We increased the average number of PDP pageviews per session, bringing a 6% uplift in the average revenue per user (ARPU) of a marketplace.
Our client Prom.ua is one of the largest marketplaces in Eastern Europe with 60 million sessions per month (according to Similarweb). Prom.ua allows its merchants to sell a wide variety of B2C and B2B products.
Prom’s monetization strategy partly relies on visits to PDPs: every time a user visits a particular PDP, the merchant that owns that PDP is charged for that visit.
Our goal was to increase the ARPU of Prom.ua by increasing the average number of PDP pageviews per session.
Prom’s site is one of the best optimized eCommerce sites in Eastern European and required deep analysis of its revenue structure and user behavior to complete the task.
Our research started with identifying revenue drivers and user behavior that correlates with higher ARPU.
As identified, the key revenue driver is the average number of PDP pageviews per session.
The user behavior that feeds the revenue driver is a click on a product icon on the product listings, which results in a PDP pageview.
Then we decided to identify and evaluate all the product listings on the site that generated PDP pageviews. We found that the majority of PDP visits came from product listings in category pages. However, we also found that a proportion of PDP visits came from clicking on a block with recommended products on PDPs.
Moreover, our funnel analysis indicated that users most commonly end a session on PDPs as this is natural behavior if a user hasn’t found what she/he was looking for. So we decided to concentrate on ways to increase the average number of PDP visits by providing a natural flow from one PDP to the next PDP as an alternative to exiting the site.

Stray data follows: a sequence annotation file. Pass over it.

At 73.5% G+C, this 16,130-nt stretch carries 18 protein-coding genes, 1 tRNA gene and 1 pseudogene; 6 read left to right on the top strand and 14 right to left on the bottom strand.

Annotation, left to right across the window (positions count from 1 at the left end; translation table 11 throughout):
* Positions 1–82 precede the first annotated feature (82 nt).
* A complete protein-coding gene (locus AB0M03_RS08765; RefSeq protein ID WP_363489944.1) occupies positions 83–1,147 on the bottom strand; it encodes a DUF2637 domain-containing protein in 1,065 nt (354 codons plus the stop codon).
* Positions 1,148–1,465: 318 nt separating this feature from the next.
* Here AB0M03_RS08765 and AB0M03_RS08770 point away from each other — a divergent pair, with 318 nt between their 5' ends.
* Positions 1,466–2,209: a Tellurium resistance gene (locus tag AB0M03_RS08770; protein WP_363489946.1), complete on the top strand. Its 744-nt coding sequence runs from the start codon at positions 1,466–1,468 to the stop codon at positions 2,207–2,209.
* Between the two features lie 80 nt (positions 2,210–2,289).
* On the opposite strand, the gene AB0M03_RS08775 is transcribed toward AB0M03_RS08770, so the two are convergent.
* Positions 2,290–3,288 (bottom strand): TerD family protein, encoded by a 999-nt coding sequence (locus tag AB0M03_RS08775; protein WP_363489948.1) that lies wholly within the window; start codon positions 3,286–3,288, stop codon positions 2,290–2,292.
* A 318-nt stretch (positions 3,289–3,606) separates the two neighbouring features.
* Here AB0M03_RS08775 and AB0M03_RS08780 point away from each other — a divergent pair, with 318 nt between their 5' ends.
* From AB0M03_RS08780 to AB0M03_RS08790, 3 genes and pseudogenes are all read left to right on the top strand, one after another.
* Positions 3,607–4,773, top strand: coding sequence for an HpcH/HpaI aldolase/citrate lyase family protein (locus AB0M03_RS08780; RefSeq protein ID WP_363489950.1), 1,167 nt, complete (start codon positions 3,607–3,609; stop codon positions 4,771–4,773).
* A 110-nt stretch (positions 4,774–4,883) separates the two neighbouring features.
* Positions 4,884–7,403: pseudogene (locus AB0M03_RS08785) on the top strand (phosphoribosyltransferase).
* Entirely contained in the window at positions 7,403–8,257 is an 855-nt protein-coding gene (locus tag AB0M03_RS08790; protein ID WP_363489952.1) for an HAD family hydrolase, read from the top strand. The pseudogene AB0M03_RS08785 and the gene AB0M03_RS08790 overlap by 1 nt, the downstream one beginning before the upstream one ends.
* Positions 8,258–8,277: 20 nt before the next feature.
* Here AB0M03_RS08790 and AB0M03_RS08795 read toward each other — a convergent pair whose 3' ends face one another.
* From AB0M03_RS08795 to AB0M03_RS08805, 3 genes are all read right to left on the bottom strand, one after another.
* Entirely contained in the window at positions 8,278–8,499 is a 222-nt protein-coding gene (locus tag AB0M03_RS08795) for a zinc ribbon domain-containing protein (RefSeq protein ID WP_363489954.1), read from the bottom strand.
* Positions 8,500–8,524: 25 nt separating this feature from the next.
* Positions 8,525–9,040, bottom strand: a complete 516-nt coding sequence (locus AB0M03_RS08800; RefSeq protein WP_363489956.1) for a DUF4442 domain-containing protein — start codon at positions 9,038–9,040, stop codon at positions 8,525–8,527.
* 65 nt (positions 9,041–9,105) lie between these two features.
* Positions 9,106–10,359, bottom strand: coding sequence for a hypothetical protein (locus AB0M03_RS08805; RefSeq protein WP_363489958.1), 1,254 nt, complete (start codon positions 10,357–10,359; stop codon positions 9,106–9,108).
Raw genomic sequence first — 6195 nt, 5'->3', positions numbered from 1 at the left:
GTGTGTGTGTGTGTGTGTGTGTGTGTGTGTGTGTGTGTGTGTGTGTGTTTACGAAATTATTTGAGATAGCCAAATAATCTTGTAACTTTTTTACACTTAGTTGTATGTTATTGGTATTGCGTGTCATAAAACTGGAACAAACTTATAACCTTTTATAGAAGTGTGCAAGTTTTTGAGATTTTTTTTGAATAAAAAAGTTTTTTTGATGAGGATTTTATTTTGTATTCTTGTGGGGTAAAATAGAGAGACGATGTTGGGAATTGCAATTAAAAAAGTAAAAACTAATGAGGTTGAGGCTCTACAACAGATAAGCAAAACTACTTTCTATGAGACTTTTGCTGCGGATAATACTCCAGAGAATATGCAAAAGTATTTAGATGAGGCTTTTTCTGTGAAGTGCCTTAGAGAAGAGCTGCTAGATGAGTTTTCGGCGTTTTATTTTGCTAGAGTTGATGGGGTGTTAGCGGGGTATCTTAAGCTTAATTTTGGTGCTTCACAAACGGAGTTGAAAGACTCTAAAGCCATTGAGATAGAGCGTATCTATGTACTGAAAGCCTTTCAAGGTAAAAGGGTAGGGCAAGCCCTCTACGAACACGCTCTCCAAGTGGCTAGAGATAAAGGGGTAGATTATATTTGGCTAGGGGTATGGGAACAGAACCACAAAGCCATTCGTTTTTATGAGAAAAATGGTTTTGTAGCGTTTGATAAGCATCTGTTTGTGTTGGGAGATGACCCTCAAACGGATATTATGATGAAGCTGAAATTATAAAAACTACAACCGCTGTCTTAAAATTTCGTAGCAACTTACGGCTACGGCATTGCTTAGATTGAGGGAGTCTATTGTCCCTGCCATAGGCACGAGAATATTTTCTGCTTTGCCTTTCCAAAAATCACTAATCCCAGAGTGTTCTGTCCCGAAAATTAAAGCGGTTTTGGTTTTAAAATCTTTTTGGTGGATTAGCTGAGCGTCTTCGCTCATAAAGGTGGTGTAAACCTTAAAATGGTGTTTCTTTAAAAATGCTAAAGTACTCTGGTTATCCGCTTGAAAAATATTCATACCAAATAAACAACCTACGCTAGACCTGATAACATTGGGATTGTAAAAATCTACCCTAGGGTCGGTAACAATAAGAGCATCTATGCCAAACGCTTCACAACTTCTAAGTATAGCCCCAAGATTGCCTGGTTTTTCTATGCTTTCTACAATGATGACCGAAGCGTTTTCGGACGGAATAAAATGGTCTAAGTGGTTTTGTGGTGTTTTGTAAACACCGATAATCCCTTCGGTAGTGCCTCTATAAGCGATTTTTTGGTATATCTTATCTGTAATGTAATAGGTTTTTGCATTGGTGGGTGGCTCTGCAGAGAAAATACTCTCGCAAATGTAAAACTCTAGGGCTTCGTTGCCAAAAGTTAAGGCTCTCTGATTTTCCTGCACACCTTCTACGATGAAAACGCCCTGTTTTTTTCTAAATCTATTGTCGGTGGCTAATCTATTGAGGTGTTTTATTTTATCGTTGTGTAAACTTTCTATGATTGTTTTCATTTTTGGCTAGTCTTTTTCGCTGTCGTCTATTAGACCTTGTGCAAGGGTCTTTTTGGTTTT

We sought to identify factors that define user motivation to engage with the block with recommended products on a PDP. We found that 75% of users never see this block because it was positioned deep on the fifth screen of the page, where only 25% of users scroll to.
We decided to move this block to a more prominent position, increasing its visibility, but struggled to find a place for it in the top two screens because all the elements there were critical for conversion. However, we found a way to place the block with recommended products on the second screen. This required us to move the Buy button to a sticky block at the top of the screen.
Increasing the visibility of the block with recommended products on PDPs by moving it to a more prominent position on PDPs will increase the engagement rate with this block, and as a result increase the average number of PDP pageviews.
To validate our hypothesis, we conducted an experiment where we compared the control variation with the recommendation block on the fifth screen of a PDP with our alternative variation where we moved the block with recommended products to a more visible position on the page.
The experiment had the following characteristics:
Experiment type: A/B test
Traffic split: 50/50
Key metric: ARPU
Secondary metrics: user engagement with the block with recommended products
Number of sessions that participated in the experiment: 4.5 million
Number of conversions recorded in the experiment: around 300K conversions per variation.
The alternative variation achieved a 700% increase in engagement with the block with recommended products, resulting in a 6% uplift in ARPU.
The result of the experiment achieved 99% statistical significance.
1. Fanatically research and identify which elements/factors are the key revenue drivers. Then focus your CRO effort on those elements/factors to increase user engagement with them. A 20/80 rule in practice.
2. Position the site’s UX elements based on their revenue yield potential.
3. Don’t take UX best practices for granted. Use analytics to strengthen your hypotheses before validating them in an A/B test.